BEIJING - Hundreds of students at Beijing University staged a bold anti-government protest late last night, the anniversary of last year's bloody crackdown on pro-democracy demonstrations.
Shortly after midnight this morning, the crowd of students marched through the campus shouting anti-government slogans despite the pleas of a Communist Party official to return to their dormitories, witnesses said.
About 200 of the students then gathered to listen to speeches calling for democratic reforms and better treatment of intellectuals.
Paramilitary police sealed entry into the suburban-campus district shortly after the demonstrations began.
The protest came exactly one year after army troops shot their way into central Beijing to suppress pro-democracy demonstrations, killing hundreds, perhaps thousands, of people in crowds that sought to block their path.
Last night's demonstration began about 10:30 p.m., when students in an undergraduate dormitory began setting off firecrackers and throwing beer bottles out of windows.
Breaking bottles in public is a brazen act of political protest in China, because the Chinese word for ``small bottle'' - ``xiaoping'' - sounds the same as the given name of senior leader Deng Xiaoping.
During last year's demonstrations, protesters sometimes broke bottles to show their dissatisfaction with Deng.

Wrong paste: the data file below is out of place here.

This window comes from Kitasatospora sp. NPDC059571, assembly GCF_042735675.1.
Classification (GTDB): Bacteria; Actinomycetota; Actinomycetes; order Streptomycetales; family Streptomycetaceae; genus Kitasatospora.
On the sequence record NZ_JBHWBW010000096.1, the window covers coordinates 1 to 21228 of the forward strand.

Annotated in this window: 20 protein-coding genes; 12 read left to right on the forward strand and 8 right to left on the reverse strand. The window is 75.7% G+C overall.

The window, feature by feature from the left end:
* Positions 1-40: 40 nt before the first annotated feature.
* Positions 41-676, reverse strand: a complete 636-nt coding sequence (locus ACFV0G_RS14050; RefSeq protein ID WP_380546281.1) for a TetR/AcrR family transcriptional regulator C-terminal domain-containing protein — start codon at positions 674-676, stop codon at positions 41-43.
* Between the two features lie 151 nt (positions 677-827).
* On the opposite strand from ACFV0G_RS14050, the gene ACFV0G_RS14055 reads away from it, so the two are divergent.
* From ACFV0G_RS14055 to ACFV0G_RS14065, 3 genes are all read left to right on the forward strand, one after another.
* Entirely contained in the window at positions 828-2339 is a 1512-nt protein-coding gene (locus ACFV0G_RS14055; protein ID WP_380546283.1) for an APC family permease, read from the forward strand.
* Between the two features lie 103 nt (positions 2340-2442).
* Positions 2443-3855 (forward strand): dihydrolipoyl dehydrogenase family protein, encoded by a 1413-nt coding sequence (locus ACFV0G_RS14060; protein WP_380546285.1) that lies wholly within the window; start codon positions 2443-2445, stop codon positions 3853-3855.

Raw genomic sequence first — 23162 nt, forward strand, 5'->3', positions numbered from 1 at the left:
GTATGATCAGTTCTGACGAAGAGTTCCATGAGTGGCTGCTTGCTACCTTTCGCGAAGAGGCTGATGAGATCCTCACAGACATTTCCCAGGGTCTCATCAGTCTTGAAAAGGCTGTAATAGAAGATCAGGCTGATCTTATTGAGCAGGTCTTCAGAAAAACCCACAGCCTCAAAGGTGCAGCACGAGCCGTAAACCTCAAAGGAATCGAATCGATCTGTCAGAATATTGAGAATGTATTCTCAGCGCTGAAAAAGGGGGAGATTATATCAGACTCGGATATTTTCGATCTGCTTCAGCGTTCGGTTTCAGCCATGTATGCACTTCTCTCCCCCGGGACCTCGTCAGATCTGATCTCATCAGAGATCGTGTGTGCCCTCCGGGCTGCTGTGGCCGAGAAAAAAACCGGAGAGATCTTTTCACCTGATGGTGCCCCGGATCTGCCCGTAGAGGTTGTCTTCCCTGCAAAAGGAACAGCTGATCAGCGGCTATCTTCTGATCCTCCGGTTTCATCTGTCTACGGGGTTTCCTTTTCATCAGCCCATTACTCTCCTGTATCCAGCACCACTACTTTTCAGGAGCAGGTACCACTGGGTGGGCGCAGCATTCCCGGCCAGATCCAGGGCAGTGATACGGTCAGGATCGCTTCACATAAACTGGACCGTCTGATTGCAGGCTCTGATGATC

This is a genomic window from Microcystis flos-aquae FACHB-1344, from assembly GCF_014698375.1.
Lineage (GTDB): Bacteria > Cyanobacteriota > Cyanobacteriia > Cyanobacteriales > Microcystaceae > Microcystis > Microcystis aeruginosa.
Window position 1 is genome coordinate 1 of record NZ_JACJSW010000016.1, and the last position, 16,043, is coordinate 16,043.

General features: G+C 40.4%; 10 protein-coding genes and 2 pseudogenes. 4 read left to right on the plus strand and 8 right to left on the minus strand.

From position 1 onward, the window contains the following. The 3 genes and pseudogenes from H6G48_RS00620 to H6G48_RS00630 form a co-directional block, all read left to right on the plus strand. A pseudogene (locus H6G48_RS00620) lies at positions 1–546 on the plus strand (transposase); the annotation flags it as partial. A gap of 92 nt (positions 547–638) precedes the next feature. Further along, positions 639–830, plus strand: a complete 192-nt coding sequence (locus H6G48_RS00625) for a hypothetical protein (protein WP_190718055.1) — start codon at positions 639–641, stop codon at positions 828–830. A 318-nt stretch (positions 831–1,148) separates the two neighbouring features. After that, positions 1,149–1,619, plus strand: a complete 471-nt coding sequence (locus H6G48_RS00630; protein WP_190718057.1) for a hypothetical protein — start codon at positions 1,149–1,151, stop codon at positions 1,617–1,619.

The bottle-throwing then was taken up by many people in the
graduate-student dormitories near the edge of campus. Some students also began singing the ``Internationale.''
This socialist anthem, learned by all Chinese as schoolchildren, calls on slaves to rise up against their oppressors. Students last year, without changing any words, turned it against their rulers as an anthem of the protest movement.
Around midnight, Lin Yanzhi, head of the university's Communist Party organization, was booed by students when he urged them to return to their rooms.
Hundreds of students then marched around campus, shouting slogans against the government, including calls for Premier Li Peng to step down. Li and Deng are the two leaders most widely blamed for ordering army troops to shoot their way into Beijing last year.
About 200 students then gathered in an area where anti-government posters were put up during last year's demonstrations, and where political rallies were sometimes held.
Thousands rally worldwide
More than 100,000 people in Hong Kong and thousands more in cities around the world held demonstrations to remember the hundreds who fell one year ago when Chinese troops crushed the pro-democracy movement.
``We won't forget June 4'' and ``We are not scared,'' read banners carried by demonstrators in Hong Kong who marched several miles yesterday from a downtown park to the local headquarters of China's Xinhua News Agency, the Communist government's de facto embassy. Hong Kong reverts to Chinese rule in 1997.
Rallies also were staged in cities across the United States and in Britain, Czechoslovakia, Canada, France, Taiwan and Japan.